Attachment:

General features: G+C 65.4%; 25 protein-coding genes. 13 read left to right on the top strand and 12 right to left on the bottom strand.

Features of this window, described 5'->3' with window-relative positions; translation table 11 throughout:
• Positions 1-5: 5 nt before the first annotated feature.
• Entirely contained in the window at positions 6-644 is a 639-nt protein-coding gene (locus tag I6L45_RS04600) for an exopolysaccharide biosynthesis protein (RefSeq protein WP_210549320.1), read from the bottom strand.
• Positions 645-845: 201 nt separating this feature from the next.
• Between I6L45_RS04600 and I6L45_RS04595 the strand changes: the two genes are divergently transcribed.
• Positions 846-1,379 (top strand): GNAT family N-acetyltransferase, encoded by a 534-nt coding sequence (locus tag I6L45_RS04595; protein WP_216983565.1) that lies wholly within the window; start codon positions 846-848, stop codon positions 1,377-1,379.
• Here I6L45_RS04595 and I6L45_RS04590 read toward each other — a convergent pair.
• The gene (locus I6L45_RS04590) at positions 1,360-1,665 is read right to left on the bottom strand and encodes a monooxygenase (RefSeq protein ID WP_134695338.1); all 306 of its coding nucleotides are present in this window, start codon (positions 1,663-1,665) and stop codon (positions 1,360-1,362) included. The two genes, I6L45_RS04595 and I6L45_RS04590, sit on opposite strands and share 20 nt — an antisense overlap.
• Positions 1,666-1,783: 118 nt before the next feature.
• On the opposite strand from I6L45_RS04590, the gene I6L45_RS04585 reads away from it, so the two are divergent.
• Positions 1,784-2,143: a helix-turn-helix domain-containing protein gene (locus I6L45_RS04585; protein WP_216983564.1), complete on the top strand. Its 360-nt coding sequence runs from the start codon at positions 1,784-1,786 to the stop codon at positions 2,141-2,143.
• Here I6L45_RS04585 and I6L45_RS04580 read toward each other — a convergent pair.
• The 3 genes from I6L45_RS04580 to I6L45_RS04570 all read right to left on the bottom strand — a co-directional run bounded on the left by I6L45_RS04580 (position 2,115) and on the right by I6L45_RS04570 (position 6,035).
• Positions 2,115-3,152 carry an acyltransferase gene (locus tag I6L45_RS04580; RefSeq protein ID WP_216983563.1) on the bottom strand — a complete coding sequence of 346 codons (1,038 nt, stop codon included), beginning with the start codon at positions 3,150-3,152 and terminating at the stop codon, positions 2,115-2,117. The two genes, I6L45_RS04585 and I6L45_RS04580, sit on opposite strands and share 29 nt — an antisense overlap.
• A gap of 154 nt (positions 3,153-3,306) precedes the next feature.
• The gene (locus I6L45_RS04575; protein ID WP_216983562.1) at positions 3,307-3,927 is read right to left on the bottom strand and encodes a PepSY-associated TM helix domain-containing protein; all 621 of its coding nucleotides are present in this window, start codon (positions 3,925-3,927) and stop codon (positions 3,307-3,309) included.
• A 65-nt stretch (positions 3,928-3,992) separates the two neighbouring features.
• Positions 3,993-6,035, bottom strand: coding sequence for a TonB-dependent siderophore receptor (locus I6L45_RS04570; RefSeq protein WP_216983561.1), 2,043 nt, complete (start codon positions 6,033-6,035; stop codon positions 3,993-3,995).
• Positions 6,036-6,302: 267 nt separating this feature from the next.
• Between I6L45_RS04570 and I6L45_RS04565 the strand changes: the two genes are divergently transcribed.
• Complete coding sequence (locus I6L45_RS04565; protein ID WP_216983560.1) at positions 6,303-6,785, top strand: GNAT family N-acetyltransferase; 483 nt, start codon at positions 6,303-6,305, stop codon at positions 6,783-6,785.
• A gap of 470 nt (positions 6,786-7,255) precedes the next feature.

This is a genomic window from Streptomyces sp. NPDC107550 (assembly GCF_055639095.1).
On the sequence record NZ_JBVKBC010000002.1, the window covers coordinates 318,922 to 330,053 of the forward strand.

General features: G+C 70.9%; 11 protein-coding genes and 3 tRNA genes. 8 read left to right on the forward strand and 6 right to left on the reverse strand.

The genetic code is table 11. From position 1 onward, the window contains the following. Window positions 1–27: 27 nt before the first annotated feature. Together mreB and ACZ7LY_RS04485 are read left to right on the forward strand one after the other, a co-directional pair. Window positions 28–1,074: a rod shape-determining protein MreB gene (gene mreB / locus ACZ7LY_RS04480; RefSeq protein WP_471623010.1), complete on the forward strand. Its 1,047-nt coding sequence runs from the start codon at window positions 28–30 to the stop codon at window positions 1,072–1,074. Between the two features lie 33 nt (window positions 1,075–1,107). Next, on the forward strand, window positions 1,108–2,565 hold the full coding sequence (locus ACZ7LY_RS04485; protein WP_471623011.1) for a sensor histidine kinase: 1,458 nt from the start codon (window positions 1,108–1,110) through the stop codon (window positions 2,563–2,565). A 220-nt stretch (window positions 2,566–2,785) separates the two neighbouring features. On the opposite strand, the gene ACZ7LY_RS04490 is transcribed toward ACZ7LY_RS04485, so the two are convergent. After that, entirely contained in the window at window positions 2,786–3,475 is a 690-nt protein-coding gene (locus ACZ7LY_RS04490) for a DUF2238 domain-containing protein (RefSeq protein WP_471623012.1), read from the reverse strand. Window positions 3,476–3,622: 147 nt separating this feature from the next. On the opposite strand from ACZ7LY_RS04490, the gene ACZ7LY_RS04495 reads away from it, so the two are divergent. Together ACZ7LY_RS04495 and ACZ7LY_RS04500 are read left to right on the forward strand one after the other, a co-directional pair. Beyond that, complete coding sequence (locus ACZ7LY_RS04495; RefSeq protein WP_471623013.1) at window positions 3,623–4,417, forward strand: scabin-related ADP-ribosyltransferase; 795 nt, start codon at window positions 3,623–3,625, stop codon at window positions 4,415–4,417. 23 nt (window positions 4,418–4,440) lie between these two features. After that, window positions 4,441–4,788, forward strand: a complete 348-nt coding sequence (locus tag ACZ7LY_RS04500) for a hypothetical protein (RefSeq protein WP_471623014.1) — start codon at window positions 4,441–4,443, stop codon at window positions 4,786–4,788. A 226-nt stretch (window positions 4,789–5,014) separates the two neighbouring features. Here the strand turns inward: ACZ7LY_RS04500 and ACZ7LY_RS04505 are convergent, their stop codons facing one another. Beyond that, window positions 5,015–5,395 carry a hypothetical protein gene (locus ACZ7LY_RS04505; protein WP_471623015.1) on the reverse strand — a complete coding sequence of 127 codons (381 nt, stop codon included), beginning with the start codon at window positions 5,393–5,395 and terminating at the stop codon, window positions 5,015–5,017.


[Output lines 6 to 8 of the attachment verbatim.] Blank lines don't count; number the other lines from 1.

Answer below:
• Between I6L45_RS04600 and I6L45_RS04595 the strand changes: the two genes are divergently transcribed.
• Positions 846-1,379 (top strand): GNAT family N-acetyltransferase, encoded by a 534-nt coding sequence (locus tag I6L45_RS04595; protein WP_216983565.1) that lies wholly within the window; start codon positions 846-848, stop codon positions 1,377-1,379.
• Here I6L45_RS04595 and I6L45_RS04590 read toward each other — a convergent pair.